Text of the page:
++ A corollary of the CARP proposal also fails to address the particularities of vinyl mixes. As a means of collecting on their royalties, record companies are demanding that Webcasters compile and submit thorough data logs, including 18 data points for each song played (as well as seven data points for each listener). It's one thing to compile this information when working off of CDs, which carry much of it in encoded form; it's another when you're dealing with a DJ feverishly digging white-label 12-inches out of her crate, playing two minutes of each and moving on. I suppose you could hire an intern to stand there with a clipboard and log every track played, along with artist, label, etc. But I challenge you to find a bar code on a white label!

That last point is more than a quip; it speaks again to the qualitatively different nature of the DJ mix and organizations like the Beta Lounge. Dance music DJs — at least in my circle — play mostly music from independent labels. In fact, it's safe to say that 90% or more of the songs played in the history of the Beta Lounge have been independent label productions. What jurisdiction, then, does the RIAA have? They're strong-arming laws through Congress to benefit their own interests — but not necessarily the interests of artists, or indie labels and their artists for that matter.

To be fair, it's not the RIAA that's directly responsible for collecting royalties under the proposed ruling; an organization called SoundExchange has been established to track, collect and distribute royalty payments. SoundExchange describes itself as "a dynamic and modern organization comprised of large, medium and small recording companies and artist representatives, united in receiving a fair price for the licensing of their music in a new digital world."

What remains to be seen is how effectively the organization may treat independent labels — bedroom imprints pressing up vinyl in the hundreds, say. Can a system like this work to the benefit of interests both Leviathan and atomic?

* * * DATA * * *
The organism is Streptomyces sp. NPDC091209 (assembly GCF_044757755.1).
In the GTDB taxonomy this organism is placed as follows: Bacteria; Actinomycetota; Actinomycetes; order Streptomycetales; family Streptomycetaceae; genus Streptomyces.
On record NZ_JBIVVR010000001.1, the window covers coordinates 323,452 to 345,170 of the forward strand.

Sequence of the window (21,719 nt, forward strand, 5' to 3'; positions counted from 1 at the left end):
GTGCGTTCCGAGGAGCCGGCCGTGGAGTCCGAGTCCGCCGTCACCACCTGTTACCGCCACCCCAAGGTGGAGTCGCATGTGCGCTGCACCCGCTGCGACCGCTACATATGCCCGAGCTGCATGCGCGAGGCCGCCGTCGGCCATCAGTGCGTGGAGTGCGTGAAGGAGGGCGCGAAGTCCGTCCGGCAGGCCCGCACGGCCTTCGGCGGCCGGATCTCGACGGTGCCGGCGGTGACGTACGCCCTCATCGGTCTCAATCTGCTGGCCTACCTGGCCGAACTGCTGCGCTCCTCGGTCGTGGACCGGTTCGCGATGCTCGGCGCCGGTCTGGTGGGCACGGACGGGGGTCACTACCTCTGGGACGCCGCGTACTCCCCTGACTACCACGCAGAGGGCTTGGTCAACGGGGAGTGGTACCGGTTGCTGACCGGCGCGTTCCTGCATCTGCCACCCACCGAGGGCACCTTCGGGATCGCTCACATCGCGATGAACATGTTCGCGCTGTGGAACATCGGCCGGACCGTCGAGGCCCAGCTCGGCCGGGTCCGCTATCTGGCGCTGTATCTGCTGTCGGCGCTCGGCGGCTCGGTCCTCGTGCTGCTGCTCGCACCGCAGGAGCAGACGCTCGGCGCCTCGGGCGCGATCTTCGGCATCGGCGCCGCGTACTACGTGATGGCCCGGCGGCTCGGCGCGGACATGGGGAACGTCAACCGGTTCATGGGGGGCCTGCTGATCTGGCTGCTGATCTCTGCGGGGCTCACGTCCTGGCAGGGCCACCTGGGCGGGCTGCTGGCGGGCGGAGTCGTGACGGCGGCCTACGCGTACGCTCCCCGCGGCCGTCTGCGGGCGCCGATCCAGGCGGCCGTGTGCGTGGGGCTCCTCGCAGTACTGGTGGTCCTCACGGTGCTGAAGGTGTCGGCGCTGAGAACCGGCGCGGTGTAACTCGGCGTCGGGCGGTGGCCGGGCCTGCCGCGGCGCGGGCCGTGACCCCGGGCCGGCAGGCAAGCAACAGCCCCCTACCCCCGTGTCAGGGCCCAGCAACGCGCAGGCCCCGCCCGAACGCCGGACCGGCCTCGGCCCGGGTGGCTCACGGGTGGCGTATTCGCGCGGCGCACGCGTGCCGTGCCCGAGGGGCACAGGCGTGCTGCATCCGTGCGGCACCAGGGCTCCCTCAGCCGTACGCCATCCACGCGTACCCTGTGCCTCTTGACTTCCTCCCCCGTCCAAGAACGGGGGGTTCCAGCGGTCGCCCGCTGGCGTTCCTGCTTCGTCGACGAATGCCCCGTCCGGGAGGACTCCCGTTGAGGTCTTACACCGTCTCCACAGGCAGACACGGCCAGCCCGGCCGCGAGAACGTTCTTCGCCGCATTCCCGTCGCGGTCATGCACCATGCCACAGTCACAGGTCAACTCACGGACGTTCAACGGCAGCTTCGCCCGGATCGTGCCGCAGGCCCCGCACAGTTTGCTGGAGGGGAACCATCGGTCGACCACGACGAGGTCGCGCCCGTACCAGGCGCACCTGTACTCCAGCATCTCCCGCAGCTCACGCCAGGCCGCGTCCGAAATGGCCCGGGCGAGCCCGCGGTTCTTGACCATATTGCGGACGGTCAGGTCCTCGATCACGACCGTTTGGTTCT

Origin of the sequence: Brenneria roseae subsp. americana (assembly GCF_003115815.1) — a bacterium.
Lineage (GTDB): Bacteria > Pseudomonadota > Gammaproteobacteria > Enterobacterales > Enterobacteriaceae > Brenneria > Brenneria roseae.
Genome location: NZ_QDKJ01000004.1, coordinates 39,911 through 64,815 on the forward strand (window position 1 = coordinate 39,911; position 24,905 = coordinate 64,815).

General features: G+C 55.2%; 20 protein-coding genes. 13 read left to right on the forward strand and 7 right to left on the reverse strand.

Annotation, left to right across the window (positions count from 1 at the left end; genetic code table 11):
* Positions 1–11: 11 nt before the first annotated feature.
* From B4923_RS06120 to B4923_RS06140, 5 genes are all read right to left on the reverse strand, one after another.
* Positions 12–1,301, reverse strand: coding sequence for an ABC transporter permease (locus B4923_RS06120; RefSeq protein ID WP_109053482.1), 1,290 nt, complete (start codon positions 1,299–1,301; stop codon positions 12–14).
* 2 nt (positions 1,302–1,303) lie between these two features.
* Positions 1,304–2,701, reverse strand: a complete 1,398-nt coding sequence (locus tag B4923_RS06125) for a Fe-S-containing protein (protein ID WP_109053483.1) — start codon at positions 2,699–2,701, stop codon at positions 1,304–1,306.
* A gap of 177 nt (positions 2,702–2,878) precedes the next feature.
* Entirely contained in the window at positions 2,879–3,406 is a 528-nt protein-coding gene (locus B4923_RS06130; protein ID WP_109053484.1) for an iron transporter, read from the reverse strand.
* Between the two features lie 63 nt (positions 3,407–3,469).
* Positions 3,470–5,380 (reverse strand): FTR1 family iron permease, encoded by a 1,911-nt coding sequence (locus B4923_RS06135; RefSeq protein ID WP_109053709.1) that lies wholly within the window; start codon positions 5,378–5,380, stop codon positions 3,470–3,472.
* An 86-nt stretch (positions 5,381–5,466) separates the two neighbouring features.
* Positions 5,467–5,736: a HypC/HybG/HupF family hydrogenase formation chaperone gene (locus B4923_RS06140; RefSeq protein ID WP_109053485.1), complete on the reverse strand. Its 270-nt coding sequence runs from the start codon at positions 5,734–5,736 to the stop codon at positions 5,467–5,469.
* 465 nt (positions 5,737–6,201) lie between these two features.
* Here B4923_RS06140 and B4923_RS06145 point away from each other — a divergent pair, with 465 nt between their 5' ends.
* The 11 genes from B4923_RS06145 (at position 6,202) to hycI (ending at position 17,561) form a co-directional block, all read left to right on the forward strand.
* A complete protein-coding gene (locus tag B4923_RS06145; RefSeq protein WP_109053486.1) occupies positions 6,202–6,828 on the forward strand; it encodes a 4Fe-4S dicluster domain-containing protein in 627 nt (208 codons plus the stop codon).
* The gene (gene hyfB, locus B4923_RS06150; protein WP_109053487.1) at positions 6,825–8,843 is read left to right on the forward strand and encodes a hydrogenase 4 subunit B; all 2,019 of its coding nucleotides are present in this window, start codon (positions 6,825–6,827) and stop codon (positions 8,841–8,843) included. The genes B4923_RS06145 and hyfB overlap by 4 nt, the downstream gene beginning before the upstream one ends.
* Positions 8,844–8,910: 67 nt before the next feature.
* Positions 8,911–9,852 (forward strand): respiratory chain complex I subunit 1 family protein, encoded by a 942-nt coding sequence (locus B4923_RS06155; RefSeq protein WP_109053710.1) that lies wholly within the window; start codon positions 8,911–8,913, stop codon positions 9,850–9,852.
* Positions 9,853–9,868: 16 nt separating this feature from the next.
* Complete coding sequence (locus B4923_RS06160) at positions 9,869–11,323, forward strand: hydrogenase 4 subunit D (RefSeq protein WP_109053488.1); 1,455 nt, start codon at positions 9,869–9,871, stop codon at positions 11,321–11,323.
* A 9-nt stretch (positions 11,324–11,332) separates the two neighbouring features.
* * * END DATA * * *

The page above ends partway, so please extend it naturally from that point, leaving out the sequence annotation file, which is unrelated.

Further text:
++ There aren't any easy answers; I'm still wrapping my head around much of the theory. And it's difficult to sort out competing claims, when the imbalance of power is so stark. I'd like to see a consortium of independent labels and Webcasters come together to address the issues as they pertain to a non-Big Five perspective. What is clear, however, is that it's potentially a lose/lose situation.

If Webcasters go out of business, record companies will suffer as well. Deprived of legitimate means of hearing broadcast music, listeners will continue to illegally download digital audio, and sales of CDs will continue to slip as a result of the diminished promotion. And when CD sales continue to drop and nervous, behind-the-times executives continue to lose their jobs, then who will they blame?

Given the consolidation and corruption in the radio industry — Salon this week reported that even non-commercial stations may gradually be coming under the sway of pocket-lining "indie" promoters — Webcasting remains one of the few places where small, independent artists may find exposure, and where listeners may find the music they choose to listen to. Let's hope that corporate greed and outmoded copyright laws don't destroy that possibility.